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Duns Scotus's Interlocutors at Paris

Aktualisiert: 15. März 2019

Duns Scotus (d. 1308) was one of the most important philosophers of the Middle Ages. But little remains known about the immediate responses to Scotus's philosophy, even though it is often proposed that Scotus changed his mind as he himself critized, weighed and appropriated these responses. Unlike many of his fellow students, Scotus commented on the Sentences twice: once in Oxford, then in Paris. The result of the latter is the Reportatio Parsiensis. It is usually held that Scotus was confronted with arguments and criticism at Paris then he did not encounter in Oxford. Although Scotus already formulated an extensive philosophical system, he was forced to sharpen his arguments on the whetstone of the Parisian milieu. Much of this criticism goes to the heart of Scotus's philosophy and criticizes his theories of the univocity of being, the adequate object of the intellect, the formal distinction, and his theory of the will. The present conference will investigate this criticism.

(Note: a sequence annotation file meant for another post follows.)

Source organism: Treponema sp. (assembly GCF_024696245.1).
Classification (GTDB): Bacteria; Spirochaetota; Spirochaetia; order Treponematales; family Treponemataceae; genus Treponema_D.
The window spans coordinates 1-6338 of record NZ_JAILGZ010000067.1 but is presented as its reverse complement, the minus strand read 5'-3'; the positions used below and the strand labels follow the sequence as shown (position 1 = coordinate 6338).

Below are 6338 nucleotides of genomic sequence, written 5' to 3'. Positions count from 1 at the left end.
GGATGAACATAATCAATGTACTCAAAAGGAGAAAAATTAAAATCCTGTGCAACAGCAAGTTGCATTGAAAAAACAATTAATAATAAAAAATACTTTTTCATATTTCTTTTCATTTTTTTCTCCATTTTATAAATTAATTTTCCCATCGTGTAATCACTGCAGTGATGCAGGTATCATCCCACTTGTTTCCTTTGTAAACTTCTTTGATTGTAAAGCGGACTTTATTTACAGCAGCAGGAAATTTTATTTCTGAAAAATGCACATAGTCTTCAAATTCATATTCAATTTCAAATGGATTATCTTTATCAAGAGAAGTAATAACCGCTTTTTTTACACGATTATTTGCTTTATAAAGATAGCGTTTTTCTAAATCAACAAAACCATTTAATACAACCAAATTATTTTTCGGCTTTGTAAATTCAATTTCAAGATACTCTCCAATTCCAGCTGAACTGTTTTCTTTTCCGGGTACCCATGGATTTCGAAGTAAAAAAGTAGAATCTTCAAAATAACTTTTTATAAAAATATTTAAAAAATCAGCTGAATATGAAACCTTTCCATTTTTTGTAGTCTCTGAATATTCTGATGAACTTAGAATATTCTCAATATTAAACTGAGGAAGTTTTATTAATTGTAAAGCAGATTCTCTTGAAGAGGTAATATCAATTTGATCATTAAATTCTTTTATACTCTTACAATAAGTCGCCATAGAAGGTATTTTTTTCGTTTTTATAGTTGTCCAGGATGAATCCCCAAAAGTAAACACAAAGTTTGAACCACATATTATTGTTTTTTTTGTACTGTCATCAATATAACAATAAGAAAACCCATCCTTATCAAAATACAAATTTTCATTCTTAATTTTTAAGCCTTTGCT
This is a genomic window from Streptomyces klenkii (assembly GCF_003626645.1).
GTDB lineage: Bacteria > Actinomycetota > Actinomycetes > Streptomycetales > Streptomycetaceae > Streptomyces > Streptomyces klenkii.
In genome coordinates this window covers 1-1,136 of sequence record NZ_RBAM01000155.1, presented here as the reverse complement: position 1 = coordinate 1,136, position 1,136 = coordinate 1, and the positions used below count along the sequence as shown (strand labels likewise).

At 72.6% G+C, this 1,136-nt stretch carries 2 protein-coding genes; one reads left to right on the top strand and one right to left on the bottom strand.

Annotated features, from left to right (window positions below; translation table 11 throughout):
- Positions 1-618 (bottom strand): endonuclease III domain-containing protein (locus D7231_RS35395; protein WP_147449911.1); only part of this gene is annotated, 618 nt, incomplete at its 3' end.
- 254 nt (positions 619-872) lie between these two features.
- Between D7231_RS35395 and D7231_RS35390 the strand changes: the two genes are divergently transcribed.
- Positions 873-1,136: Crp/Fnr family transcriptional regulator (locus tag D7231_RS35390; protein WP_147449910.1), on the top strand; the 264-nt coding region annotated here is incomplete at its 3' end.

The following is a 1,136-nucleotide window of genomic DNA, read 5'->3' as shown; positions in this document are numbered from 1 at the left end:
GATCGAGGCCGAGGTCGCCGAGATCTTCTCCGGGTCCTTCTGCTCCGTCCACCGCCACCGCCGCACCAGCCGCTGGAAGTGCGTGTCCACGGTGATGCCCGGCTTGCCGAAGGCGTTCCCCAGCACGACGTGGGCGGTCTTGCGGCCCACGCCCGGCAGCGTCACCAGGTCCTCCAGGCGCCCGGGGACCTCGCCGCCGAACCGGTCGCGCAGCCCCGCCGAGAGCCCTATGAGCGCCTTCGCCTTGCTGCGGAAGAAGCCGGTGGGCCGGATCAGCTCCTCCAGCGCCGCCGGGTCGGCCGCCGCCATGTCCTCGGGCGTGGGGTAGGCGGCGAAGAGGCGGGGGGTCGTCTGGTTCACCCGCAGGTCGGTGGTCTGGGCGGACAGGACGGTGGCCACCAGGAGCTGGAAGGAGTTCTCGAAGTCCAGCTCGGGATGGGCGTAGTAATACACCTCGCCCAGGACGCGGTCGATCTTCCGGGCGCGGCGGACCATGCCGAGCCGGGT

The speakers at the conference are: William J. Courtenay, Richard Cross, Stephen D. Dumont, William Duba, Marina Fedeli, Wouter Goris, Hernán Guerrero-Troncoso, Timothy Noone, Mikolaj Olszewski, Francesco Pica, Martin Pickavé, Christopher Schabel, Garrett Smith, Anik Stanbury, and Simona Vucu.

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